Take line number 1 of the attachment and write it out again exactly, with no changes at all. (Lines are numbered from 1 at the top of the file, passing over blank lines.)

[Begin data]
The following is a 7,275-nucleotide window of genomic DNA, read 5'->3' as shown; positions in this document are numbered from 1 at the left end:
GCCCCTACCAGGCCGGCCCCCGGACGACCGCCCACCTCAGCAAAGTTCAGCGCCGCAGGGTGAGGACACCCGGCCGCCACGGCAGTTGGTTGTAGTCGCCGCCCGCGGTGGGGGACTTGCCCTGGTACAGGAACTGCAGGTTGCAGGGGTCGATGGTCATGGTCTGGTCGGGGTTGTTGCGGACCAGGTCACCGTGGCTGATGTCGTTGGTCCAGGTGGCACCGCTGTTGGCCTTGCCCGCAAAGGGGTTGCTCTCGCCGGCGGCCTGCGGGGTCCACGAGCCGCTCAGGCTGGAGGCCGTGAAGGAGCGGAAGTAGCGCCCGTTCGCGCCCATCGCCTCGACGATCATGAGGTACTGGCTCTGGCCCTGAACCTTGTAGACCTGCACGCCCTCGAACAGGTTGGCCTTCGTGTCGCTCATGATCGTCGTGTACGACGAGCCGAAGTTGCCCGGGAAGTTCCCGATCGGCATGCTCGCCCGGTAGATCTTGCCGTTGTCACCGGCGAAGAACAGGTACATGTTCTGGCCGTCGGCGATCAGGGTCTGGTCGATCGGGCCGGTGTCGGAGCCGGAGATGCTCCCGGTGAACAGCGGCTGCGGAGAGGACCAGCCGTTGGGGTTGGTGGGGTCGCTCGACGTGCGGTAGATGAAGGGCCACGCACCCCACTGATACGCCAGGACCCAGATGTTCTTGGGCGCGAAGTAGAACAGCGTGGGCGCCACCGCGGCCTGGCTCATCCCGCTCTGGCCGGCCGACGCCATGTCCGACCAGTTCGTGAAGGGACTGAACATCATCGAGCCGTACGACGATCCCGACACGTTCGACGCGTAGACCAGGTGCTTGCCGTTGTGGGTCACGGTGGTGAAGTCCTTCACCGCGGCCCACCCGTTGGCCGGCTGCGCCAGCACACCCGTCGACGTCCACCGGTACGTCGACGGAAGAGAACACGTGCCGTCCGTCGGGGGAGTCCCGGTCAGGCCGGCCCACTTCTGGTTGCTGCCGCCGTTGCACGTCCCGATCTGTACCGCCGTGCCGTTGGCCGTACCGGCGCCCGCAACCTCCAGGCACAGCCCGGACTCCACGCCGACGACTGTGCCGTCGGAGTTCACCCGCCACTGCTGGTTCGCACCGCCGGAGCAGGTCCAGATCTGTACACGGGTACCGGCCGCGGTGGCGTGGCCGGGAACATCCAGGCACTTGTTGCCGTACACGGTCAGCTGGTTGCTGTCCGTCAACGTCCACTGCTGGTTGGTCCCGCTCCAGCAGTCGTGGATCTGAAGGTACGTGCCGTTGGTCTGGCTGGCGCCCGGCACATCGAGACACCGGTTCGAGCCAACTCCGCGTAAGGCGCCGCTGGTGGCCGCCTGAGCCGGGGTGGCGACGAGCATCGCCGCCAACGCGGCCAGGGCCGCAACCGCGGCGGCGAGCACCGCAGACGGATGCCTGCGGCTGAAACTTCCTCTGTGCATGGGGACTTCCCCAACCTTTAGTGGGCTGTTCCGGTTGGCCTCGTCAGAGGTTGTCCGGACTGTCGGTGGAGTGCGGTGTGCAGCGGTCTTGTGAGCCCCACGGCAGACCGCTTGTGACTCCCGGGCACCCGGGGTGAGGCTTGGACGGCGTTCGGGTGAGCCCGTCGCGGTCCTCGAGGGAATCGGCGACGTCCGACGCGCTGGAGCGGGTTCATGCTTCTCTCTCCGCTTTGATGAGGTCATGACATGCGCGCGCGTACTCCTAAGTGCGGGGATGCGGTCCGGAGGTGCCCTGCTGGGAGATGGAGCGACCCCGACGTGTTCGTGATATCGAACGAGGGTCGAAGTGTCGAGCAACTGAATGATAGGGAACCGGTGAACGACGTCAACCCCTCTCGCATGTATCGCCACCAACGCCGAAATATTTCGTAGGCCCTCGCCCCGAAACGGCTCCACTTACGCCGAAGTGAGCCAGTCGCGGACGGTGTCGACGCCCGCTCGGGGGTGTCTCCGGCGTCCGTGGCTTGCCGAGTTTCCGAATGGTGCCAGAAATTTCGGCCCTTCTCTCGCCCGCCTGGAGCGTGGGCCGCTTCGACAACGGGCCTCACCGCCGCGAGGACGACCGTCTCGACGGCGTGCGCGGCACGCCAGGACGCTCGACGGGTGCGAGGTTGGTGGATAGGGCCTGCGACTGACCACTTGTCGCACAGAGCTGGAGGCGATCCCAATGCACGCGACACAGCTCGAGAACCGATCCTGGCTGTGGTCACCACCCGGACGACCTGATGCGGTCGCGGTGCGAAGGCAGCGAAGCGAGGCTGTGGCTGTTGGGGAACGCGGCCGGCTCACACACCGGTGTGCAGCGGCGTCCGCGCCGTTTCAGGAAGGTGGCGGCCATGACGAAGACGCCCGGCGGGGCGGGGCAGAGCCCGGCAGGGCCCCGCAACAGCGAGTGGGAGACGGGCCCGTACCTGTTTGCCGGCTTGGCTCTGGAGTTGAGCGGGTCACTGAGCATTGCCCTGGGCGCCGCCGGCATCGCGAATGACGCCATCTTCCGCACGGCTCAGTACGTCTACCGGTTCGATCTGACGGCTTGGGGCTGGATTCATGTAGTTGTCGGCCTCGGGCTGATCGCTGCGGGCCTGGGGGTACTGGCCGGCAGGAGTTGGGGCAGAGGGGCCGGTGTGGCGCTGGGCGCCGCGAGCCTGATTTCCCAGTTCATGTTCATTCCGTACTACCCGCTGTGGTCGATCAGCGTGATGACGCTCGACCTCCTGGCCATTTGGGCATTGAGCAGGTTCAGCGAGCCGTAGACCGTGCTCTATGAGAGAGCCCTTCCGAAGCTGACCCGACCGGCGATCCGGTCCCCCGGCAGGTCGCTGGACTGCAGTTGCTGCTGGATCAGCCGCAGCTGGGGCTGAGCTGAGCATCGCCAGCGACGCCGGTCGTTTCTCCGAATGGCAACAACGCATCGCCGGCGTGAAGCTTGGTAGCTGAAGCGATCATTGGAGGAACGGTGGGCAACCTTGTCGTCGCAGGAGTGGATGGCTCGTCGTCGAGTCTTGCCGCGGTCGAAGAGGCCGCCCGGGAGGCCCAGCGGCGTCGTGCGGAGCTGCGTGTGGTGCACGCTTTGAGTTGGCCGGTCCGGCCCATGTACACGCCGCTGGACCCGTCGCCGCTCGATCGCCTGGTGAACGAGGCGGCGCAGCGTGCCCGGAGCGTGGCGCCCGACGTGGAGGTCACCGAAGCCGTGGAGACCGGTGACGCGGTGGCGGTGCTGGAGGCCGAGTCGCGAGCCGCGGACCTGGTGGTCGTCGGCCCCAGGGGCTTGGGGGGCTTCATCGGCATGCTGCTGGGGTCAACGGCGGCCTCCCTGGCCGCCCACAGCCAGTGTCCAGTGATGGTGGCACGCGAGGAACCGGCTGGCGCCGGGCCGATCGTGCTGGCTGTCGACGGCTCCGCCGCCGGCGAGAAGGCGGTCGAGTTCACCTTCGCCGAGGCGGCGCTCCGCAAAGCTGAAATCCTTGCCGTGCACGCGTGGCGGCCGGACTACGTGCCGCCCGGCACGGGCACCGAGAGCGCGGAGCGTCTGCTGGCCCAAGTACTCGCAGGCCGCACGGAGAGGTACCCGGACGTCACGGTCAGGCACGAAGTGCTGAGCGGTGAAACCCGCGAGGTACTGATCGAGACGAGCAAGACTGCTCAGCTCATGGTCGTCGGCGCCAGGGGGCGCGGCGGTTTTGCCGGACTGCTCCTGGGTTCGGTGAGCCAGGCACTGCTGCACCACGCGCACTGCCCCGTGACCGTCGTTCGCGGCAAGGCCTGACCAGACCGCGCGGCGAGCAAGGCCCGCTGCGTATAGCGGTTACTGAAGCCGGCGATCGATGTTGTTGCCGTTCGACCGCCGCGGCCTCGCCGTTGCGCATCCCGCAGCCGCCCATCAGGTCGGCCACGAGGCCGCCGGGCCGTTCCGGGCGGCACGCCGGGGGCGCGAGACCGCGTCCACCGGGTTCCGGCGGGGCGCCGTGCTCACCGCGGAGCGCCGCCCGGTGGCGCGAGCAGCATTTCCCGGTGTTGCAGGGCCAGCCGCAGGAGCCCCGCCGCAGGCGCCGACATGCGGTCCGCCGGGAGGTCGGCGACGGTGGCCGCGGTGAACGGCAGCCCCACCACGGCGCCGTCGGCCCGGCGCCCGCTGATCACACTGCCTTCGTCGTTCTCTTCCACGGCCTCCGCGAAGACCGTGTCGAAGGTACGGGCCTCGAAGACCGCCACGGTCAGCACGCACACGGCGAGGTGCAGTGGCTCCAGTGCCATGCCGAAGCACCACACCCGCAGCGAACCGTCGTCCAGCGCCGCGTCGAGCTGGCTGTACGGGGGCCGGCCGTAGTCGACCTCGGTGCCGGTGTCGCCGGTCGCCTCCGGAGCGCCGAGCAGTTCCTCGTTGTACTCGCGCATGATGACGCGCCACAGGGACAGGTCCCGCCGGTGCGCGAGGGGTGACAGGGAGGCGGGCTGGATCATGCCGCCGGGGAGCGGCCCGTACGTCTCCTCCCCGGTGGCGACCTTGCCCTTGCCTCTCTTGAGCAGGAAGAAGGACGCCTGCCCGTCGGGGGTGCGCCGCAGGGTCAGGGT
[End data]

The following is a 7,275-nucleotide window of genomic DNA, read 5'->3' as shown; positions in this document are numbered from 1 at the left end: